I have personally been thinking about design this way since I met Liz Sanders, who has written a lot about participatory design and generative design research. More recently, Dan Lockton has been writing about similar themes as a way of designing for agency, and Kevin Slavin writes similarly about design as participation. There is growing momentum for this approach to design and I believe empathy is still the keystone of these conversations.

So what is the future of empathy? Perhaps it will be seen in the type of methods we apply it to: cultural probes, empathy collaging, generative toolkits. These are methods I use today and see designers embracing more significantly in the future. But these methods and others we use at MadPow are not meant solely to build empathy among designers by imagining themselves in their users’ shoes; instead, they are meant to bring the users (ahem, fellow humans), into the same room as designers and to dissolve the distinction between them — engaging all to co-design more innovative and sustainable experiences and systems… and futures.

In this way, empathy becomes something actionable, allowing it to evolve in a very real and meaningful way, not as the empty buzzword whose peak relevance has passed.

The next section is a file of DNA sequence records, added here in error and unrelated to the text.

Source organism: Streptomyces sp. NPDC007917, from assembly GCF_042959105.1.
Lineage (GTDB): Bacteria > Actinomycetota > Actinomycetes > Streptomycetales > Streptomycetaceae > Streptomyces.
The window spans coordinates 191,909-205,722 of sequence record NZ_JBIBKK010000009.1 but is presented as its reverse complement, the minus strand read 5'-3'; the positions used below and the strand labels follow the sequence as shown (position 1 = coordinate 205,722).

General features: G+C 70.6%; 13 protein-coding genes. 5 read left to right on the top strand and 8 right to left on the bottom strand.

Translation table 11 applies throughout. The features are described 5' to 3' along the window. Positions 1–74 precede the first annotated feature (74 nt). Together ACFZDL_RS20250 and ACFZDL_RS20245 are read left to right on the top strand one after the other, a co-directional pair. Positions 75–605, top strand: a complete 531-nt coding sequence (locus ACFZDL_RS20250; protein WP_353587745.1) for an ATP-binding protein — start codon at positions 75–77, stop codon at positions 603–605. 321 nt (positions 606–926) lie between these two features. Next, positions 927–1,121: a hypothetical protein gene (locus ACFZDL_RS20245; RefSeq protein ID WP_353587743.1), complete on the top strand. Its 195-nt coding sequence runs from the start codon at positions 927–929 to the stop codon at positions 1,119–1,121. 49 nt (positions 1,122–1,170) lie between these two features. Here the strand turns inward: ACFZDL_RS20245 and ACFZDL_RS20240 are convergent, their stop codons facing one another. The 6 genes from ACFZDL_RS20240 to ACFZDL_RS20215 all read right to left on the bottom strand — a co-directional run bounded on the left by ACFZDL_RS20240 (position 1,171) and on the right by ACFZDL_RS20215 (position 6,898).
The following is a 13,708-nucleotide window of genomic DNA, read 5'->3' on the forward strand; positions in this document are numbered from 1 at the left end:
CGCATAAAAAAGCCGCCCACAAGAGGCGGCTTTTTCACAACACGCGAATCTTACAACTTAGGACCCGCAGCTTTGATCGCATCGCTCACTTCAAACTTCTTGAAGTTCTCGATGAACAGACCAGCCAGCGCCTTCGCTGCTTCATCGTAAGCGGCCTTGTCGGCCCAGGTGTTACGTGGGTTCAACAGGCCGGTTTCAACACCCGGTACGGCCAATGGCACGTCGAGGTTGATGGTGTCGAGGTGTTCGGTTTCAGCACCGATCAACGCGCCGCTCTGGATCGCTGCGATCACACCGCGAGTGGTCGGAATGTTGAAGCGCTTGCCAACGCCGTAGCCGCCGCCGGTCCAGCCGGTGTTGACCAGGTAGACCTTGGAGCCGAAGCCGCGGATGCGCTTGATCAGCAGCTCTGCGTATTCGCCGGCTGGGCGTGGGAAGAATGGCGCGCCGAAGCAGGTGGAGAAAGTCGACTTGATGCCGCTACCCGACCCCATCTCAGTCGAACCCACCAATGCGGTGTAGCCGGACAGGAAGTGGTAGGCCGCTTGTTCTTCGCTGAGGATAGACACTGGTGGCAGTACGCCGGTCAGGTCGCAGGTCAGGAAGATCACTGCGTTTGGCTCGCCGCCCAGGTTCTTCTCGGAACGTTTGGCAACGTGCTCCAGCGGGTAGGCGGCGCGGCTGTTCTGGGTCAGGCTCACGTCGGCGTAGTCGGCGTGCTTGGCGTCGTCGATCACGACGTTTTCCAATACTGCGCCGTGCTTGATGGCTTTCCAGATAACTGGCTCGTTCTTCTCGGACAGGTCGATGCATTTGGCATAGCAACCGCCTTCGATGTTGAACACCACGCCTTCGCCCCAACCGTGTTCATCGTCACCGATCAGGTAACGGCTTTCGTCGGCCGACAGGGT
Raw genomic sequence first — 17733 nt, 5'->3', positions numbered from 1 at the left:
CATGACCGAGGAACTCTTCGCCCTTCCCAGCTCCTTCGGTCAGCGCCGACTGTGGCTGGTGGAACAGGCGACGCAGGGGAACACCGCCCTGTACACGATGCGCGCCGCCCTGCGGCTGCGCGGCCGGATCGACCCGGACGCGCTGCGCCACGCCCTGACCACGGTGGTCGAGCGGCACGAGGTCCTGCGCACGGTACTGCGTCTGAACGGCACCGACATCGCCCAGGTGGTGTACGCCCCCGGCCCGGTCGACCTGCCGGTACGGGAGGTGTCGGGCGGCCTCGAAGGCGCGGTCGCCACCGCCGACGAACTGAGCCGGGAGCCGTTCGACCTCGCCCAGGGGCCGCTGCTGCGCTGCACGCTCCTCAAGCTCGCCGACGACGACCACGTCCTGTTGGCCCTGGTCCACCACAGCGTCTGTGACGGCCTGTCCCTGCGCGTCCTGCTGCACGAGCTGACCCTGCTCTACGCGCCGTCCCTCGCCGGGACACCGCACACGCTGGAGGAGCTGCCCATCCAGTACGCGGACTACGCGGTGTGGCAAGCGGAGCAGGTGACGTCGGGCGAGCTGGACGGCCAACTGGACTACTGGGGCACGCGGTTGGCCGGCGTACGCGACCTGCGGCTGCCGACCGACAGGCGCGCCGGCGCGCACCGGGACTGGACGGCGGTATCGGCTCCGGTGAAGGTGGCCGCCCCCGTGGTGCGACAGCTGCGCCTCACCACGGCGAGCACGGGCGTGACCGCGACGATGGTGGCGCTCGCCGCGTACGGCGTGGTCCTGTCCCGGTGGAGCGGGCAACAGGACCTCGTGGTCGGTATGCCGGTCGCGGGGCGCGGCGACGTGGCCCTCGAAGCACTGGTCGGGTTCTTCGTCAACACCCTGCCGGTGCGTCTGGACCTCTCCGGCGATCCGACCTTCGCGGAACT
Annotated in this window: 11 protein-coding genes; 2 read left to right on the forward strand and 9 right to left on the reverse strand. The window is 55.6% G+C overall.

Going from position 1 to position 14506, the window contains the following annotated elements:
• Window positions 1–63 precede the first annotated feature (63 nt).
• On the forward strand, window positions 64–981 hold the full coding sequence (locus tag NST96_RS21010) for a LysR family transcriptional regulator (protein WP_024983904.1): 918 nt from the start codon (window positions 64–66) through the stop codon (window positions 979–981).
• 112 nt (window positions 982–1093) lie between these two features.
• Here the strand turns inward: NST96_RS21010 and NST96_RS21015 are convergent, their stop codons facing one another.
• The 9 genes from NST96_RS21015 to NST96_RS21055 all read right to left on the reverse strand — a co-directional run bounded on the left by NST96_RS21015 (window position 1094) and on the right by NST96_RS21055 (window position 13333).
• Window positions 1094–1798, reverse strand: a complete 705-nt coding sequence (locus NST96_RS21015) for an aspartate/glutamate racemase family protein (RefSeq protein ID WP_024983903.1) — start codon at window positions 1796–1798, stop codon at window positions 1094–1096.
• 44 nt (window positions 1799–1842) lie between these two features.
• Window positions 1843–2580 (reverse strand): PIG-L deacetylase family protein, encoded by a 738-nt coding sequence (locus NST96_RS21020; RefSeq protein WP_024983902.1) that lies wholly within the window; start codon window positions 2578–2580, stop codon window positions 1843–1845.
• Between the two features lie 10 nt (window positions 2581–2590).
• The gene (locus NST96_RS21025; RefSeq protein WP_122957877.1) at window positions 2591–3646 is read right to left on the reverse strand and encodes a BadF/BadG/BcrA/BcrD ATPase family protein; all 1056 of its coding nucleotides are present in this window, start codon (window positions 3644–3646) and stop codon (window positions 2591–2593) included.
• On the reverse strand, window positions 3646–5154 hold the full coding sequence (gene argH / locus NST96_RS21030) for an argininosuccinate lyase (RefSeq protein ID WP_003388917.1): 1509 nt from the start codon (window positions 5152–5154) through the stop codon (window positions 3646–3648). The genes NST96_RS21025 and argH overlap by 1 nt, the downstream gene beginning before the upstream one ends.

post authorJen Briselli

Jen Briselli, Jen is a strategist with a passion for science, education, and empowering people through design. To her, being a designer means being an enabler rather than a problem solver – creating the tools and environments that empower people to solve their own problems, and building agency into the interactions between clients, their customers, and the channels that connect them. At Mad*Pow, she does just that as VP, Experience Strategy & Service Design. Prior to joining Mad*Pow, Jen designed tools that helped customers redefine education at Blackboard, and created intuitive and enriching interactive experiences for clients at Isobar. But even before “design" was included in her title, she spent several years as a physics teacher designing learning experiences, and later studying design strategy and service design at Carnegie Mellon University. When she’s not thinking about design strategy, she’s probably playing ice hockey, baking vegan cookies, or listening to loud music with unintelligible lyrics.